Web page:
Through the Lens of a Lead Discovery Scientist: Enabling Hit Identification Through DNA-Encoded Libraries
The phrase “you miss 100% of the shots you don’t take” was originally coined by Wayne Gretzky about scoring goals in hockey, but this saying is equally relevant to small molecule hit identification. When initiating a new drug discovery program, identifying high-quality chemical series for hit-to-lead optimization is essential for success. Approaches to identify novel chemical series are ever-expanding, including traditional high-throughput screening, fragment-based discovery and computational methods. Among these hit-finding approaches, DNA-encoded chemical libraries (DELs) offer an efficient and cost-effective avenue toward de novo small molecule hit identification. DELs afford a path to lead molecules through focused optimization, applying screening data directly to medicinal chemistry. By utilizing the screening data to inform analog design and optimization, fewer cycles of chemistry are capable of producing valuable lead molecules.
X-Chem’s traditional DEL offerings provide a full-service package for hit identification — including project-specific quality control of screening reagents, DEL screening performed at X-Chem, analysis by an expert scientist and compound synthesis for off-DNA testing and assay.
Customers who wish to take a more involved role in their project can now leverage our DELenable platform, a user-guided discovery engine. DELenable allows researchers to perform the DNA-encoded library screen themselves, access the screening results through a self-service user interface and consult with DEL experts here at X-Chem to maximize their project’s productivity. This imparts a level of autonomy and participation in the DEL process that has not been possible previously. This becomes particularly valuable for programs where the desired mechanism of action (MoA) may be complicated or when target biomolecules require specific considerations that may be better supported internally.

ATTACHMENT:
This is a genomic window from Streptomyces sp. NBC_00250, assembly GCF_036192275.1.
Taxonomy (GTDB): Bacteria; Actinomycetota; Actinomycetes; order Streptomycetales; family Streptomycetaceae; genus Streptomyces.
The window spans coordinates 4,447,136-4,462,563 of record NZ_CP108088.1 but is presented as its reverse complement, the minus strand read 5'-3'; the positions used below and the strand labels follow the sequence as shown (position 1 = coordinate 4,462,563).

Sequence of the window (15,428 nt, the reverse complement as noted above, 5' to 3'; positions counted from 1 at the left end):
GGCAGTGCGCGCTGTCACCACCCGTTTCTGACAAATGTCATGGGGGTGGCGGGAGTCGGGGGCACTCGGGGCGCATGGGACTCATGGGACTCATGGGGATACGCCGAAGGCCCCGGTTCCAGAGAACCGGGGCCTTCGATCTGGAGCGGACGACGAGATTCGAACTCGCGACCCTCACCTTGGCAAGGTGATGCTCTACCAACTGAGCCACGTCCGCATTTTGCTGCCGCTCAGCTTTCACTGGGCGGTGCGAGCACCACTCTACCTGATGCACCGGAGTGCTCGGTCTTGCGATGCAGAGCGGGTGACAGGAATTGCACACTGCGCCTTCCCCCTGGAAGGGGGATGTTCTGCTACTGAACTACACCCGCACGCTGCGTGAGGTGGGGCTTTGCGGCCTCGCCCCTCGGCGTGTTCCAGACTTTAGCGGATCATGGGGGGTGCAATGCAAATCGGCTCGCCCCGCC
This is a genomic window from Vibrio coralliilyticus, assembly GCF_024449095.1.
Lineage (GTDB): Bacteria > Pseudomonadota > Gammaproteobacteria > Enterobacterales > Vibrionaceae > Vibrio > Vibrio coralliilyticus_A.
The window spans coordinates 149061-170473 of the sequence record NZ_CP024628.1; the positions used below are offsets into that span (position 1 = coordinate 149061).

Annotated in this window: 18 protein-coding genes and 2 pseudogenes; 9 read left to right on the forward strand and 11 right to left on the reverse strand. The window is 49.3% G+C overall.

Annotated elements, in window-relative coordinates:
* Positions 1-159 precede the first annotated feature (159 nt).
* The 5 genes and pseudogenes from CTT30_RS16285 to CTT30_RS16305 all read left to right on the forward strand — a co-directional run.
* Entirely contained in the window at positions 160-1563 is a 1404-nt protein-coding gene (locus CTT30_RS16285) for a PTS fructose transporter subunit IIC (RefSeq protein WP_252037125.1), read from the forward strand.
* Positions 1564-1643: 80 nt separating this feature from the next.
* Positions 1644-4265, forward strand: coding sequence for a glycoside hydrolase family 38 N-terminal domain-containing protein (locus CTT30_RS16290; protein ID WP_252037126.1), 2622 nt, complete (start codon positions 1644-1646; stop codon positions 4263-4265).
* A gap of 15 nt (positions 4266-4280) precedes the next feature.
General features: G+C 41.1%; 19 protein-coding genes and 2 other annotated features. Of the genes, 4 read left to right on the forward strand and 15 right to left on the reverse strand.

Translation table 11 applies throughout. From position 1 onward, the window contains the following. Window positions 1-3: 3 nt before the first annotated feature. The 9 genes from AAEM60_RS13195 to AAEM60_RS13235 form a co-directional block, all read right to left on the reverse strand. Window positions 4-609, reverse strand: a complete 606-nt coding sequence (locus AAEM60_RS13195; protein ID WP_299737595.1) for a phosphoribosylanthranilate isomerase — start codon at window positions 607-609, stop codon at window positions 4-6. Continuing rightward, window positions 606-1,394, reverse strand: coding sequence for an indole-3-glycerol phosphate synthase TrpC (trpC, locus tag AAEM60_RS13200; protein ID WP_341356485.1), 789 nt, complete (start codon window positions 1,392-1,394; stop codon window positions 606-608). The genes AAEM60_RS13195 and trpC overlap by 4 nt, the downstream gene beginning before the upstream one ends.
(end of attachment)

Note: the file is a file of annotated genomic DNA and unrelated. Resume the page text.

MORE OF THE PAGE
One advantage of the DELenable offering is the ability to tailor the experimental design and analysis of the screen to each target being interrogated — including assessment of selectivity, binding kinetics and particular mechanism of actions. For example, our recent report in collaboration with AstraZeneca describes the DEL-mediated identification of multiple unique chemical series targeting MerTK, a tyrosine kinase implicated in cancer progression. Through a multiplexed DEL screen, type I, type III and “type I ½” inhibitors were identified, enabling future optimization and development efforts across several distinct mechanisms of action. The co-crystal structure shown below depicts the interaction between two of the DEL hits and MerTK. The green molecule exhibits a binding pose consistent with type I ATP-competitive inhibition, and the cyan molecule displays type III inhibition, binding an allosteric site within the ATP pocket. The DEL selection data directly corroborated these mechanisms of action, affirming the notion that a screening experiment can be successfully prosecuted with MoA in mind.
By utilizing X-Chem’s DELenable platform, clients will be empowered to utilize their DEL screening data.